Piano for Adults
Welcome back to the creative piano blog. Today we’re talking about piano lessons with adult students. This is near and dear to my heart because I studied piano as an adult and actually did a second degree in piano pedagogy and music as an adult. I also did some research on studying piano as an adult, and I love teaching adults–it’s very satisfying when adult students learn and make progress with the piano.
Sometimes people had lessons in childhood and then don’t play for many years while they’re raising a family or doing other things. Sometime adults take lessons alongside a child, or pursue an interest in taking lessons for the very first time. In any of those scenarios, adult students bring their own particular needs to the lesson and you want to gear your teaching toward the adult students needs. Typically this includes being able to relax and learn to use the hands and the body in a certain way to make a good sound and to be able to play the instrument. To work on the eye-hand coordination, depending upon the level of the student in terms of their prior music let knowledge. Lessons revolve around knowing the language of music, so if it’s a very beginning student they are going to need to learn the notation system and how music is written so that they can read piano music. Often the literature that is played at the adult beginning level includes pieces that will be familiar to people, so that the tune is easier to play because you know what it should sound like and you’re aiming for what it should sound like
The relationship with the teacher is always central. The adult student needs to be feeling comfortable to raise questions, to come in with issues that might have come up in practice that week and be able to talk about those issues with the teacher and get some good feedback as to how they can proceed. Because sometimes there will be very particular things that are going on with the way the hand is working, or the eye-hand coordination that the teacher can provide feedback on that you can’t get from video or from going through the lesson books on your own.. You want to be able to have a relationship with the teacher so the teacher can provide that feedback and support.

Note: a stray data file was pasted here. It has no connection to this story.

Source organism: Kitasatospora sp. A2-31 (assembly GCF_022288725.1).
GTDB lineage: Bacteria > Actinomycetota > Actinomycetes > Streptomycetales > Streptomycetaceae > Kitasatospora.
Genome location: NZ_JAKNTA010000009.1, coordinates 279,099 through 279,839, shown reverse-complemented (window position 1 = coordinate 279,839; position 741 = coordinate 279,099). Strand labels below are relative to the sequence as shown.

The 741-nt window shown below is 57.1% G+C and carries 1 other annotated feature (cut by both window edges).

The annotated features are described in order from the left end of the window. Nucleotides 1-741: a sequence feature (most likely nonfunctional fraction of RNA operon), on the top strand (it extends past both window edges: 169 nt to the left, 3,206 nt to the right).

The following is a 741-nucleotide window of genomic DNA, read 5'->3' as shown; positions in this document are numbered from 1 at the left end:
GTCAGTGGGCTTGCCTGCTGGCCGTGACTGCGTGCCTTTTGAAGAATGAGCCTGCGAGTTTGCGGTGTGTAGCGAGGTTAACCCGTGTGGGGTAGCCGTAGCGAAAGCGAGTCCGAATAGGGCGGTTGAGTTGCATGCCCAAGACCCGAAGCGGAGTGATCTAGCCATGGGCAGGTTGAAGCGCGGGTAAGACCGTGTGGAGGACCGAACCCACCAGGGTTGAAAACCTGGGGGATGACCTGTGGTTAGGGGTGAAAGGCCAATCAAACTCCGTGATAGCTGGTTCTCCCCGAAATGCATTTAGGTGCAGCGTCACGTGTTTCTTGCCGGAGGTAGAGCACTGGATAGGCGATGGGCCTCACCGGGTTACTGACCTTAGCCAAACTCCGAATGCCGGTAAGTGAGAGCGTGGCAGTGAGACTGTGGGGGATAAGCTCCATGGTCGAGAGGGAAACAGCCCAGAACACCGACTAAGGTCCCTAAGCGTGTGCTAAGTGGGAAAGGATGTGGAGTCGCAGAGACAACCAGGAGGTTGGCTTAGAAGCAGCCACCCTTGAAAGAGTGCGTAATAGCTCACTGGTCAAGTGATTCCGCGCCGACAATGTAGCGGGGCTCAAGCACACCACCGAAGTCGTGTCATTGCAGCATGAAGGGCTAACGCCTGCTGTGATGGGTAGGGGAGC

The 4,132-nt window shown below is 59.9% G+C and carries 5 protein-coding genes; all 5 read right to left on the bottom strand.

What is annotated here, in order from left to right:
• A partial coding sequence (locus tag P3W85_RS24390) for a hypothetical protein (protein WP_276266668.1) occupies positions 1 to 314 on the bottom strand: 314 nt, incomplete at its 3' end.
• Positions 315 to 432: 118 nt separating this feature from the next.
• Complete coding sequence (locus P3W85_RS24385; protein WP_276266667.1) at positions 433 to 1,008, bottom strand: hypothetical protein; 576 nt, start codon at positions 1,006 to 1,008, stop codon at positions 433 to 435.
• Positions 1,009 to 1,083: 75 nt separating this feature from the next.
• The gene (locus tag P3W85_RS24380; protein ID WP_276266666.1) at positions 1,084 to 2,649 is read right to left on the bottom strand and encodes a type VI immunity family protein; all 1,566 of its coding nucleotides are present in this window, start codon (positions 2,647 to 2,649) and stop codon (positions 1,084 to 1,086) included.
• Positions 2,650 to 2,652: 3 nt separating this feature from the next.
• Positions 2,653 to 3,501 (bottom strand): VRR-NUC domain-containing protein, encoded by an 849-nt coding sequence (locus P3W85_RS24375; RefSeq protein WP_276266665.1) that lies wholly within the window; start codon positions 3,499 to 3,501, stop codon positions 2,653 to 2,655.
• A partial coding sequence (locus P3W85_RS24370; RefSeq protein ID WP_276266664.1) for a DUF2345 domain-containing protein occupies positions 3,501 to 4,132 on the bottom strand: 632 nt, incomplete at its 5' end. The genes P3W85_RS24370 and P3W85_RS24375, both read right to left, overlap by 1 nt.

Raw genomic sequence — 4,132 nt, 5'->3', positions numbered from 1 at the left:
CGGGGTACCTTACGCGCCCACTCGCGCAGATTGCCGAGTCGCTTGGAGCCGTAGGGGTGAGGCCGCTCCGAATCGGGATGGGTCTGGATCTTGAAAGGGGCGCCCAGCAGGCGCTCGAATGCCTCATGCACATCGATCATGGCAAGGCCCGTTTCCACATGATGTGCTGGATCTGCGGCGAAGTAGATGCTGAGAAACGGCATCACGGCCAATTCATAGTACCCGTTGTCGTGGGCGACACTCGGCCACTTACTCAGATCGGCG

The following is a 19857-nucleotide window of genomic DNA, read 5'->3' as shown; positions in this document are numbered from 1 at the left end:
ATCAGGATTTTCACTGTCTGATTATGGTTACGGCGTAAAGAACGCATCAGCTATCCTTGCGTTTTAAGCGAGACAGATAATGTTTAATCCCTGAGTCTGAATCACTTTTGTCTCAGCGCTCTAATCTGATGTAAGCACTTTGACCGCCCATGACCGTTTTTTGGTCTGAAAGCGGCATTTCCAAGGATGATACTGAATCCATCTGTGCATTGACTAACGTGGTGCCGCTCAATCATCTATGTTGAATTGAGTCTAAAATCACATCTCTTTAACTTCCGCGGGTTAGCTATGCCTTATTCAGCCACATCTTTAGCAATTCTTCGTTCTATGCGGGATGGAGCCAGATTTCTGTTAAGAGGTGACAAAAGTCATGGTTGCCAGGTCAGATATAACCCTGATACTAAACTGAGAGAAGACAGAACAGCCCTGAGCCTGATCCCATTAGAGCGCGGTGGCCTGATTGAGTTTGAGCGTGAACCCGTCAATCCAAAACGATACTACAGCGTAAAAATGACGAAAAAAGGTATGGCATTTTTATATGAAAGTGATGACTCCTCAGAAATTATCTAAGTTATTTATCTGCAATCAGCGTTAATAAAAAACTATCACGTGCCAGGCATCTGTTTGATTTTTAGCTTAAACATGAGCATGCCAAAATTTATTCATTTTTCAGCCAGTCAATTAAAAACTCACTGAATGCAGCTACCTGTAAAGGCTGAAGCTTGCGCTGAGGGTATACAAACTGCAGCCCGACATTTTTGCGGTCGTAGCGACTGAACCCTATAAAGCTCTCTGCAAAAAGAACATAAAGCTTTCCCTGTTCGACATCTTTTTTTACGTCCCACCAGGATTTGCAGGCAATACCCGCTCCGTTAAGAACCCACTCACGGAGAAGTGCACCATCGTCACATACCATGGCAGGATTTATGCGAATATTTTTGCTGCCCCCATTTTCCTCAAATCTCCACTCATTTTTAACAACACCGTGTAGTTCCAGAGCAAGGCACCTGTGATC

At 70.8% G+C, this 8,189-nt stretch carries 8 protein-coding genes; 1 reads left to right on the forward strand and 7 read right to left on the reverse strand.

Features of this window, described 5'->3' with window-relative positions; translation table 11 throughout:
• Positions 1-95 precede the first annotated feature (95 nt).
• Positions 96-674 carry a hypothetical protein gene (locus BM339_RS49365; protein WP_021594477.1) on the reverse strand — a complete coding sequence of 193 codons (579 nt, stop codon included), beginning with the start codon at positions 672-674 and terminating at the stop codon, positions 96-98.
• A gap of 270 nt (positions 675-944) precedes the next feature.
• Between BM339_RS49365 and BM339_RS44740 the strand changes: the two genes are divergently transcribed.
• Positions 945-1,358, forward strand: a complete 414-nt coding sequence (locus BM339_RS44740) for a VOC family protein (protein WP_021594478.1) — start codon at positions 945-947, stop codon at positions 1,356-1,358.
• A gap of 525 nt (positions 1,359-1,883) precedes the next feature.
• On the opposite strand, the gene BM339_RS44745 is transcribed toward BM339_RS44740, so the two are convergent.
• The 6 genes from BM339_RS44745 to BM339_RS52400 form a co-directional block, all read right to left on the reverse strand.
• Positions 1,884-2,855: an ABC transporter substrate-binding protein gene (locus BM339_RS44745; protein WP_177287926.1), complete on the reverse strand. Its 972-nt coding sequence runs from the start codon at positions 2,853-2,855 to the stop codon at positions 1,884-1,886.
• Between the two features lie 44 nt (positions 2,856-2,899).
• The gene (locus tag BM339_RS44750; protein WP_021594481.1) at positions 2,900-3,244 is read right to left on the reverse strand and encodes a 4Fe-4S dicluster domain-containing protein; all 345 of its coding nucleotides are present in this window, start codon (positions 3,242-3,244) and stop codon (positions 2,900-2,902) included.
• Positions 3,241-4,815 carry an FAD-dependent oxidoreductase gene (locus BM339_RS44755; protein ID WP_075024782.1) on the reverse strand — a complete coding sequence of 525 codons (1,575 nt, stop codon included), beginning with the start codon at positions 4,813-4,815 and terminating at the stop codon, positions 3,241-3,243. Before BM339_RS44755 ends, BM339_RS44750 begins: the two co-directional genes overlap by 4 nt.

The length of lessons for adult students is typically 45 minutes to an hour and that has to do with the fact that you’re trying to approach the material in a way that works for the adult. A half-hour just seems not to be long enough: it’s not quite long enough to get through the theory part and some of the aspects that tie into playing. Adults need to talk a little bit more about the material and connect it to what they already know. So it does take 45 minutes to an hour, and I would say adults are going to make more progress on their playing if they practice 45 minutes to an hour a day. Not all necessarily in one sitting, but aim for a half- hour of practice on most days. A good rule of thumb is to put in the amount of time at daily practice that you have for the length of the lesson.
I hope this gives you some good ideas about taking lessons if you’re interested as an adult– whether you’re coming back to piano, approaching it for the first time, or taking lessons to keep up with your children who are taking lessons. It’s always a great thing to give yourself the gift of music. See you next time. Thanks for listening.